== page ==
The ultimate answer to a question if COTS chips can be used in space is “Yes, but”. There are many opportunities, but also many constraints. Also, if you want to use a COTS chip in your space-related project and invest in its radiation testing, stockpile your ten-year need. By the way, it’s a credible business-model: well-known and very respected company 3DPlus tests a lot of COTS chips chooses ones that are accidentally better than others and then packs them into their own hybrid modules found everywhere in space, including Curiosity Rover on Mars.
Military-grade and radiation hardness
It’s impossible to avoid the topic of “military-grade” chips while dealing with preconceptions about radiation hardness. They are believed to be radiation hardened, but the real situation is a bit more complicated. Not all military-grade chips are radhard and not all radhard chips are military-grade. If we look into the US military standard Mil-Std-883, we will find there a lot of different environmental tests — for thermal cycling, humidity, air with sea salt, etc. etc.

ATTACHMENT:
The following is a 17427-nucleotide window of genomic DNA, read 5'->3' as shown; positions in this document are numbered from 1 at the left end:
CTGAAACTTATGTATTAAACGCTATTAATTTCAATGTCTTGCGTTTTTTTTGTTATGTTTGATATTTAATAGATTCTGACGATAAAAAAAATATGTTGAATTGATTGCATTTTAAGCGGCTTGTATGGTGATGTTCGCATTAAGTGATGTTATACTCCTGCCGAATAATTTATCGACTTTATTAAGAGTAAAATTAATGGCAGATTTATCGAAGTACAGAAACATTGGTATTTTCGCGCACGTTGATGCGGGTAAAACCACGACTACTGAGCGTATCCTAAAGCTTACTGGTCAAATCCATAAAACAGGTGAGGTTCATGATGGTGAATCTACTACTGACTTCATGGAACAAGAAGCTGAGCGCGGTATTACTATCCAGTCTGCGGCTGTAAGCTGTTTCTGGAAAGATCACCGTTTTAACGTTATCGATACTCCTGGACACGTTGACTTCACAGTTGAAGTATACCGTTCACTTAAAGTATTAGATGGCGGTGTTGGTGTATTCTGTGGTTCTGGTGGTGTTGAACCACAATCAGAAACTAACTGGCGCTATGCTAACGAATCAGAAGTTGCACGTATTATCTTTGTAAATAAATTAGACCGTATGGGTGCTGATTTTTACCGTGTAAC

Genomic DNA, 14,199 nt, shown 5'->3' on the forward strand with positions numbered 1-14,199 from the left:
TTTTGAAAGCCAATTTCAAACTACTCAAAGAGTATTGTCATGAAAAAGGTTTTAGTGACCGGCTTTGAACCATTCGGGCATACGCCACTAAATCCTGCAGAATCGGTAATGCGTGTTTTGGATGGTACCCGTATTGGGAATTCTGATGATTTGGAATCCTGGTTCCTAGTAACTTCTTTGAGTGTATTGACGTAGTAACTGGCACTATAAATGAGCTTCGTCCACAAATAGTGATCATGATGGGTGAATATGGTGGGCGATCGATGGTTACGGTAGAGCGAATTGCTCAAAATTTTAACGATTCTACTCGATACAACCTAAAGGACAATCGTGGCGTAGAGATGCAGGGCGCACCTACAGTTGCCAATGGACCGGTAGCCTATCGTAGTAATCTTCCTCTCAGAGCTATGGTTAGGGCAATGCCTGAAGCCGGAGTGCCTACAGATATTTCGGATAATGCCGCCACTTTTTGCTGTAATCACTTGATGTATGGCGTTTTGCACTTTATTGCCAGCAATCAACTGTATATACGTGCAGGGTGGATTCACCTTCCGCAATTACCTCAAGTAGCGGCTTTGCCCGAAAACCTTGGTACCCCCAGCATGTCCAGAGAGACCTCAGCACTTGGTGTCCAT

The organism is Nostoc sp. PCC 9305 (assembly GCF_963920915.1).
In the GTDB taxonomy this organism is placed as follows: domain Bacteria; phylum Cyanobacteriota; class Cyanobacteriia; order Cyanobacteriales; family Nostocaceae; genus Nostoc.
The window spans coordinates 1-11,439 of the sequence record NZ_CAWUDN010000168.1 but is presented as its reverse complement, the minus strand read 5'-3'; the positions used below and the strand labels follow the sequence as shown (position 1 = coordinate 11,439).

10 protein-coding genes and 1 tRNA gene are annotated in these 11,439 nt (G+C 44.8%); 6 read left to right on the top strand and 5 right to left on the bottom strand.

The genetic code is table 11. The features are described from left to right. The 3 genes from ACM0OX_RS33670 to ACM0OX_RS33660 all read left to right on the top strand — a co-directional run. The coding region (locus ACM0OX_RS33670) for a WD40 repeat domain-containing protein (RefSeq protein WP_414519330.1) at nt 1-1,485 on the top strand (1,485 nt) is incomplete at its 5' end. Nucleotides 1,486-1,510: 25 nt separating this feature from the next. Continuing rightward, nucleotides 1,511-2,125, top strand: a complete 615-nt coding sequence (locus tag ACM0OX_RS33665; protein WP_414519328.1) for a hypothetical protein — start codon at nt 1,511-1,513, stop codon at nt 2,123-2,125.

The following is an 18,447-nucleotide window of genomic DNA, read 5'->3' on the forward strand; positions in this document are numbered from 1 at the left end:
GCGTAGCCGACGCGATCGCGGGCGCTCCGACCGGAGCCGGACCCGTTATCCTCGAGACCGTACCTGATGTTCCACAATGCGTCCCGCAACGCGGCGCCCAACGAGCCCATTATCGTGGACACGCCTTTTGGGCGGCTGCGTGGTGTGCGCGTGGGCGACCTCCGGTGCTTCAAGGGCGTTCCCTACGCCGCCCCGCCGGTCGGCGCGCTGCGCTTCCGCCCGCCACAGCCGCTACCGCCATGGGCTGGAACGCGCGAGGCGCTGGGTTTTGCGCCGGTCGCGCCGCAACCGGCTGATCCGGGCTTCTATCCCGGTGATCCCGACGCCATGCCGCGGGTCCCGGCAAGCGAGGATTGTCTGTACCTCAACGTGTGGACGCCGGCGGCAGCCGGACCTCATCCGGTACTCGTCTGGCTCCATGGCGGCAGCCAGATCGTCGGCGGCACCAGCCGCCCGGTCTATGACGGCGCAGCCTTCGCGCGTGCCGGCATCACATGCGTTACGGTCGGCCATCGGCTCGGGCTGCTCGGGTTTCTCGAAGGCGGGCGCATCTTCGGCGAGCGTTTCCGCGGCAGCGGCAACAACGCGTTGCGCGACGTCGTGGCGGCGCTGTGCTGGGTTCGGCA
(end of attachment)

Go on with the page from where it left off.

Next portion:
Radiation is addressed in the following paragraphs:
1017.2 Neutron irradiation
1019.8 Ionizing radiation (total dose) test procedure
1020.1 Dose rate induced latchup test procedure
1021.3 Dose rate upset testing of microcircuits
1023.3 Dose rate response of linear microcircuits